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  8. North Coast Miller

    North Coast Miller Quadruple-Digit Post Count

    Good question, and I'd say it depends on the specific activity.

    When I jump rope I go for 20 seconds and don't think I could do but another couple seconds at that pace. I count my beats though, and I hit the same number of beats per repeat. The reduced recovery period (per other conversations about intensity vs volume) allows for a solid adaptive response within a shorter session, but by necessity the session must be short.

    When I cross this with my HR over 12 repeats, I get to about the 6th or 7th repeat and my HR recovery bounces around a 15-20 BPM high and low. It clearly is not recovering and neither am I fully clearing Pi, lactate, etc. My wind recovers and I'm on to the next. I'd imagine with a true Tabata your wind won't even recover, hence the even shorter number of repeats. But, I maintain the same number of beats over those 20 seconds from the first effort to the last. I was doing 15 repeats but it felt like those last three were just beating me up and I'd already gotten all the good I was going to get after a dozen.

    Similar with my 25 minute metcons. I am definitely reaching a point where lack of recovery overlaps with larger segments of the working period. But, I maintain about the same working timeframe per repeat. Again, there is a limit to the number of repeats I can do, but that's included in the plan. With lessening intensity you need more volume - more repeats - to get a similar adaptive response. Unless the desired response is different anyway, I don't do metcons to improve raw strength.

    Have done enough reading on HIIT to know that longer (>10 second efforts) and shorter rest periods generate the "best" classic HIIT response. As the rest periods increase you're getting into a different adaptive response and the increased mitochondrial/capillary density response becomes muted. Presumably you hit a different muscular endurance aspect, and therein is another real difference between the two.

    When doing a full effort Iso I can go for about 20 seconds with legs, closer to 30 with upper body work. Probably more going on than just PCr depletion anytime you're using submax loading at high repeat though. I contrast HIIT, metcons, and HIRT with things like Mentzer single rep eccentric repeats with max loading - now that qualifies as max PCr depletion in 10 seconds. I'm not sure that's really what we're after, as a serious depletion effort won't recover in any sort of reasonable timeframe - think powerlifting singles at nearly 100%RM.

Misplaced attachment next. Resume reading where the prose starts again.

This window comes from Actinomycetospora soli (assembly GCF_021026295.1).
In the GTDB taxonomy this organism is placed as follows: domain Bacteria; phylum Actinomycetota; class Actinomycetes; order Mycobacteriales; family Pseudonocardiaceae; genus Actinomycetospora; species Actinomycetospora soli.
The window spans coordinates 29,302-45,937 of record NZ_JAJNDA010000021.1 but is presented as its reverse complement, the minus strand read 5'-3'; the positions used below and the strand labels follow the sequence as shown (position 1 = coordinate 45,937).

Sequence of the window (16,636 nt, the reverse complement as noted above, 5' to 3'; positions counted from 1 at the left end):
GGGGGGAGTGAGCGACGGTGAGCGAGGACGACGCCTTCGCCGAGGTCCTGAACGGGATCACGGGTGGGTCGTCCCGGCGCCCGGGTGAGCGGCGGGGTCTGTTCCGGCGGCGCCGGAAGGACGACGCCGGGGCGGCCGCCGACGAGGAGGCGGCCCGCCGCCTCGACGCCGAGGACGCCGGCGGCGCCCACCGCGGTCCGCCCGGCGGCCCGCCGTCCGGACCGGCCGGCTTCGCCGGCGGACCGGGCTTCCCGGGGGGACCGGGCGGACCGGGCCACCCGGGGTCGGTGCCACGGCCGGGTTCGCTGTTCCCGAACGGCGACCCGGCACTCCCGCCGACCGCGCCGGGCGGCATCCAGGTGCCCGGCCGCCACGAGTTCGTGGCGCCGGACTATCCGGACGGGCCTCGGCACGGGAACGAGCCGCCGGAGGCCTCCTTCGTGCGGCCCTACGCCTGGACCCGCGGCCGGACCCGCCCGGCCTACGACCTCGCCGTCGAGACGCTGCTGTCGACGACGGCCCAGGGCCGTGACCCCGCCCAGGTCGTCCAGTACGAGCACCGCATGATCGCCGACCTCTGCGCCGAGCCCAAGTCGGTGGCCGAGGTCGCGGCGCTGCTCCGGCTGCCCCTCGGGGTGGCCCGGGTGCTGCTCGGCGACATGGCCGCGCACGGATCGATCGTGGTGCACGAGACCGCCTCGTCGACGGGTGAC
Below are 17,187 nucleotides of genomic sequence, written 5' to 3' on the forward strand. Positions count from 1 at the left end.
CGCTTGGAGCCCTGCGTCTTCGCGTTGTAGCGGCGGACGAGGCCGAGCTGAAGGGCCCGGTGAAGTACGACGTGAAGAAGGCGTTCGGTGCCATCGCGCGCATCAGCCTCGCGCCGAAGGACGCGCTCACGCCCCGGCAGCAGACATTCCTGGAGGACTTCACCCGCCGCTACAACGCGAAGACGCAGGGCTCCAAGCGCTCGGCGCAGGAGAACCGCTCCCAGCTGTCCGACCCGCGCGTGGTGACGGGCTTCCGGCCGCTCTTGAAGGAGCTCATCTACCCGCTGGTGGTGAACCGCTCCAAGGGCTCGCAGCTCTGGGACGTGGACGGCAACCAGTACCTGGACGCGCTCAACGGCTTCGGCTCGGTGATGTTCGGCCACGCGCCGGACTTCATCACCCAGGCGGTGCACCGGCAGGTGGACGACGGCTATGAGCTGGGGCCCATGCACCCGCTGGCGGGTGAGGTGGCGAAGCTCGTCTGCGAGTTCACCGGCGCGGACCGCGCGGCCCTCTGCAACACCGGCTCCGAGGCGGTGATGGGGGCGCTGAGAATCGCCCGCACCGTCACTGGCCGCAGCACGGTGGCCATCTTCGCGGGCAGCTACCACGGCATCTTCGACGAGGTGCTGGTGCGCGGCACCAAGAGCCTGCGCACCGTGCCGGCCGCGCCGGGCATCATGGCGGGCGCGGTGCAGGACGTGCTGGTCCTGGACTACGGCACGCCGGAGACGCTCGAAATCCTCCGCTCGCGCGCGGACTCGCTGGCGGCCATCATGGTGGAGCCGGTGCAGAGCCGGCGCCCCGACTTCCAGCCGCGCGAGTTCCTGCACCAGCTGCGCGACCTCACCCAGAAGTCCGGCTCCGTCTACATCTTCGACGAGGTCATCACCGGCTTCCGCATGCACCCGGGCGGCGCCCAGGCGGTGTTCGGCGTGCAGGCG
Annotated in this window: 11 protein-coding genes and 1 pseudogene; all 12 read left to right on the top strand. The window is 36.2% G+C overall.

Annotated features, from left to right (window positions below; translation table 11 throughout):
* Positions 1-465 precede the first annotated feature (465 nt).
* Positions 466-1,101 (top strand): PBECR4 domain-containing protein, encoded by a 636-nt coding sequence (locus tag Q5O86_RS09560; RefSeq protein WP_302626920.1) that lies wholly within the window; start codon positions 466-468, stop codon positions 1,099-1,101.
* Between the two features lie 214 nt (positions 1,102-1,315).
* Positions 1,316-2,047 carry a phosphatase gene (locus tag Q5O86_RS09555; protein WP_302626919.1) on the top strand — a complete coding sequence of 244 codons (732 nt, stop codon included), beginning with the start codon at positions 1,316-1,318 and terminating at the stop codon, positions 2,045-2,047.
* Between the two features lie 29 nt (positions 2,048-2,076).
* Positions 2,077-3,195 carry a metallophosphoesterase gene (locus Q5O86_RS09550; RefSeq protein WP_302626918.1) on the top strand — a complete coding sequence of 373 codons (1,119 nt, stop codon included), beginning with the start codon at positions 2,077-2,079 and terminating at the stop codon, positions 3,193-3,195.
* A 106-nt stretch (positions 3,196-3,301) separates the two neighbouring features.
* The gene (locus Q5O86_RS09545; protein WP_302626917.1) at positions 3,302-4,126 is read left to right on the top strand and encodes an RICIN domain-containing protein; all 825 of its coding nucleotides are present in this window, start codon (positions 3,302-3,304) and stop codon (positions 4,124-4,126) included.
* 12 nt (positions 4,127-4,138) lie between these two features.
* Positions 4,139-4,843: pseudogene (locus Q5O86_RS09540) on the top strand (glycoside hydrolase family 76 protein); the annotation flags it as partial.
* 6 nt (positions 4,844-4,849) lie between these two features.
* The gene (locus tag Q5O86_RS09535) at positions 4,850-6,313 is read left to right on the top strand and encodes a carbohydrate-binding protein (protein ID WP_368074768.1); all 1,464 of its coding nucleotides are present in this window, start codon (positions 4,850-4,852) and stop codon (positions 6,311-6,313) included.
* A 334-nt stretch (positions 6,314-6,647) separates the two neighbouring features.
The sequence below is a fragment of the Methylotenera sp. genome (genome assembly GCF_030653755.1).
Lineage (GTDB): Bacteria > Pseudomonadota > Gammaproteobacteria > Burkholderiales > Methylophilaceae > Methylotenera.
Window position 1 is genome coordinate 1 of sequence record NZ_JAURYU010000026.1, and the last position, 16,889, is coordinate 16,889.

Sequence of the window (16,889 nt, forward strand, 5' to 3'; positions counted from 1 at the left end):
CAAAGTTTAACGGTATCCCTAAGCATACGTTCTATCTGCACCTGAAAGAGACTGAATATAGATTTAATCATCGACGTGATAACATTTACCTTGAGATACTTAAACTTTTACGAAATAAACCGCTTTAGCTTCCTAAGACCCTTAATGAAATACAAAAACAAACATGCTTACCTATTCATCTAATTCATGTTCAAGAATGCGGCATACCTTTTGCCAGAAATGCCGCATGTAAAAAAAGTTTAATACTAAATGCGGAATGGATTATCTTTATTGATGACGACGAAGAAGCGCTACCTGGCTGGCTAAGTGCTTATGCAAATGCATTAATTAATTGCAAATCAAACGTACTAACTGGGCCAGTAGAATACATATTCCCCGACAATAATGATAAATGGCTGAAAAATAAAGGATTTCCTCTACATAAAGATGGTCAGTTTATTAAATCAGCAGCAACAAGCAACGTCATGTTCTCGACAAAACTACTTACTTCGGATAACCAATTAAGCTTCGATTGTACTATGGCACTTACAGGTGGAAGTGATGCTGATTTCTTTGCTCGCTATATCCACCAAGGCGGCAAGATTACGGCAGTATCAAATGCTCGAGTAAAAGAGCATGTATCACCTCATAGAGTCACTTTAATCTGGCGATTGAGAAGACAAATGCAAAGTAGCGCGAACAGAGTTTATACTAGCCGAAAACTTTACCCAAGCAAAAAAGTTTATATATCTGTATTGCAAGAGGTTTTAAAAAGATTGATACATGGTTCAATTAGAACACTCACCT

Have to ID what response is desired and go from there.
     
  9. Bro Mo

    Bro Mo Quadruple-Digit Post Count

    I think I've always trusted Kenneth Jay's research claiming 1:1 at 15-30sec. Yesterday, I did 20 intervals of 40:20 and that definitely forced moderate intensity regardless of the effort I tried to impart.
    After I read one of the HIRT articles, rather than train it to process waste better, train it to produce less waste to begin with. I find that philosophically very intriguing as a base training goal.
     
  10. North Coast Miller

    North Coast Miller Quadruple-Digit Post Count

    That sounds like a good target. Another thing to keep in mind when it comes to HIIT, each interval needs to be a maximal effort to get the best response, not necessarily at the same absolute level though.

    The science behind fatigue is pretty interesting - there's a lot we still don't know.
     
  11. Bro Mo

    Bro Mo Quadruple-Digit Post Count

    Critical Power Article
    Here are a couple interesting plots from this article.
    [​IMG]
    [​IMG]
    Power falls off very quickly and has run it's course at about the 45sec mark.
     
  12. North Coast Miller

    North Coast Miller Quadruple-Digit Post Count

    Here's an interesting one about different aspects of hi-cap endurance, also in the realm of bike training: